Can I Keep My Pet During Chemotherapy and Other Cancer Treatments?
The information in this document is not official policy of the Society and is not intended as medical advice. It is intended to help you and your family make informed decisions, together with your doctor.
As you’re getting ready for chemotherapy, radiation, or other cancer treatment, there might be concerns about whether it’s safe to keep your pet. It’s important to know that not all pets pose the same risks, and not all cancer treatments do, either.
Many types of cancer treatment affect the immune system, some more than others. For example, a bone marrow or stem cell transplant can have a big effect on your risk of infection, but cancer surgery by itself usually doesn’t. Having your spleen removed, however, can result in a lifelong risk for certain unusual infections. Chemotherapy usually involves a higher risk, but this ends after chemo is completed. Ask your doctor about your plan for treatment, and about its risks, before starting.
If you have pets, tell your cancer care team about your pets and your routines for caring for them. You can find out what might not be safe during your or your child’s cancer treatment. It’s also a good idea to visit your pet’s veterinarian to find out what kinds of illness might be passed from your pet during times when your immune system is weak.
One other important consideration is making sure you have someone who can care for your pets and their living quarters if you get too ill or if you have to be in the hospital. Keep written instructions on feeding, cleaning, medicines, toileting, and veterinary contacts for your pets, so that your substitute caregiver can have it when needed.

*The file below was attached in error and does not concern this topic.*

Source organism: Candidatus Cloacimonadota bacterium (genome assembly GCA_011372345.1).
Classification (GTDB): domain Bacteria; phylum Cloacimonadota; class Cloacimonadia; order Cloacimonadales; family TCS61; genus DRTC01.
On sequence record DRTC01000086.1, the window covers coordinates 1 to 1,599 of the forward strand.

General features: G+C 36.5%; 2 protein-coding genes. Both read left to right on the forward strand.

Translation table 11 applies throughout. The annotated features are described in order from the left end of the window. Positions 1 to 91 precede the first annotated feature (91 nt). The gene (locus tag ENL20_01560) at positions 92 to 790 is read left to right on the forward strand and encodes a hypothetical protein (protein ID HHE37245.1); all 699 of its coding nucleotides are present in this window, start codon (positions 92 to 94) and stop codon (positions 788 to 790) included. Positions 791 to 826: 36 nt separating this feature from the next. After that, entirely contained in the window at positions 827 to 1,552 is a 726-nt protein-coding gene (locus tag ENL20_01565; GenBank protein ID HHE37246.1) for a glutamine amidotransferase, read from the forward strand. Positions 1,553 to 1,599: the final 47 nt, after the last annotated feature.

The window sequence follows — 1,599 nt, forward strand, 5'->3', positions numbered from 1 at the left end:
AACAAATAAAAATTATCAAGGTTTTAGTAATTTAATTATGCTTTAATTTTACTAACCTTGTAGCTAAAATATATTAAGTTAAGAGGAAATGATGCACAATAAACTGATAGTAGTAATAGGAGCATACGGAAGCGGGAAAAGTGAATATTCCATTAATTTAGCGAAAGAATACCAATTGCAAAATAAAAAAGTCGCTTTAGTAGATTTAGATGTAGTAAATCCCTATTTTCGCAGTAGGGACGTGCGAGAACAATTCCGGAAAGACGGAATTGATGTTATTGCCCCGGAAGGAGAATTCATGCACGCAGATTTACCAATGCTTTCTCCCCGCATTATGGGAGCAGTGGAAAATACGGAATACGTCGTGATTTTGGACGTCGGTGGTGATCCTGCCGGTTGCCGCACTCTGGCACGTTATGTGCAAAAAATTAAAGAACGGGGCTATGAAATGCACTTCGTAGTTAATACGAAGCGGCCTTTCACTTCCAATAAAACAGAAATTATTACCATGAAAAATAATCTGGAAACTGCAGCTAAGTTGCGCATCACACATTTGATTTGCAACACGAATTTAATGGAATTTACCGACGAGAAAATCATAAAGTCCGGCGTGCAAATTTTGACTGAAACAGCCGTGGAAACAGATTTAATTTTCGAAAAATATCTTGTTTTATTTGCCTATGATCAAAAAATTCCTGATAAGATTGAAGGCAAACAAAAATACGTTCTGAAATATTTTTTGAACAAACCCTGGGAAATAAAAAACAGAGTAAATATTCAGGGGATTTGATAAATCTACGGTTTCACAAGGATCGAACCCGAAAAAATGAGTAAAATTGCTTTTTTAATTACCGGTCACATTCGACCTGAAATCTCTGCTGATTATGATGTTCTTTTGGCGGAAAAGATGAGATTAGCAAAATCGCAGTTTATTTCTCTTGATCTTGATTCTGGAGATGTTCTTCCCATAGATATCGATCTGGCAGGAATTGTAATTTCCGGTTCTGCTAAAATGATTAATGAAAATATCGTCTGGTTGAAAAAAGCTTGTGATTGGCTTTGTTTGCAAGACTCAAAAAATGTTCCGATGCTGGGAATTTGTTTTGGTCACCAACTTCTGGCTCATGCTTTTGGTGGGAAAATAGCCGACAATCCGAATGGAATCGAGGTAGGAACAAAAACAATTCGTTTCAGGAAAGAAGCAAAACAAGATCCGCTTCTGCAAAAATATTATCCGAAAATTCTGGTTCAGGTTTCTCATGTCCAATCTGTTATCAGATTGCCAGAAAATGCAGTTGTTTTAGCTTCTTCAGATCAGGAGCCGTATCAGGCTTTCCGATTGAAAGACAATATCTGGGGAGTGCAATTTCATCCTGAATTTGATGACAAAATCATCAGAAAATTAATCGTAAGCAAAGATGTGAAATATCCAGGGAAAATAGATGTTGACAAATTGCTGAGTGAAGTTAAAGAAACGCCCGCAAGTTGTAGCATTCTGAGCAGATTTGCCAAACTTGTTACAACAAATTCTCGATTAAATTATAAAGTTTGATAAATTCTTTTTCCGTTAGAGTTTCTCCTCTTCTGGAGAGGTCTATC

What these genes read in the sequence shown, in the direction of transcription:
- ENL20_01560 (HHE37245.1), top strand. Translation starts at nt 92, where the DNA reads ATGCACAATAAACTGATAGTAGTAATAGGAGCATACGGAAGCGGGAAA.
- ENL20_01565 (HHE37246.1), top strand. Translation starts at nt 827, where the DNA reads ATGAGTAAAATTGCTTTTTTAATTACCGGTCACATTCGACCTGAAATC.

Protecting your health during cancer treatment
While you’re getting cancer treatment or waiting for your immune system to recover, you can take precautions to reduce your risk of infection.
Tips for pet owners
- Avoid very close contact, such as kissing, snuggling, or sleeping in the same bed.
- Wear waterproof disposable gloves to clean the litter box or to pick up dog droppings.
- Don’t handle the outside of your gloves after use. Remove gloves by pulling down from the inside surface at the top, then discard them.
- Wash your hands after petting, caring for, touching, feeding, or cleaning up after pets (even if you wore gloves).
- Wash your hands before taking medicines and handling food, dishes, or other things in the kitchen.
- If your pet starts to look sick, get it to the veterinarian right away.
- Ask others to clean fish tanks and cages of birds or other pets.
- Avoid contact with animals you don’t know, especially strays or those that look sick.
- Avoid contact with reptiles, their cages or terraria, and objects from their cages.
- Wear gloves when gardening to avoid contact with animal droppings
Source : http://www.cancer.org/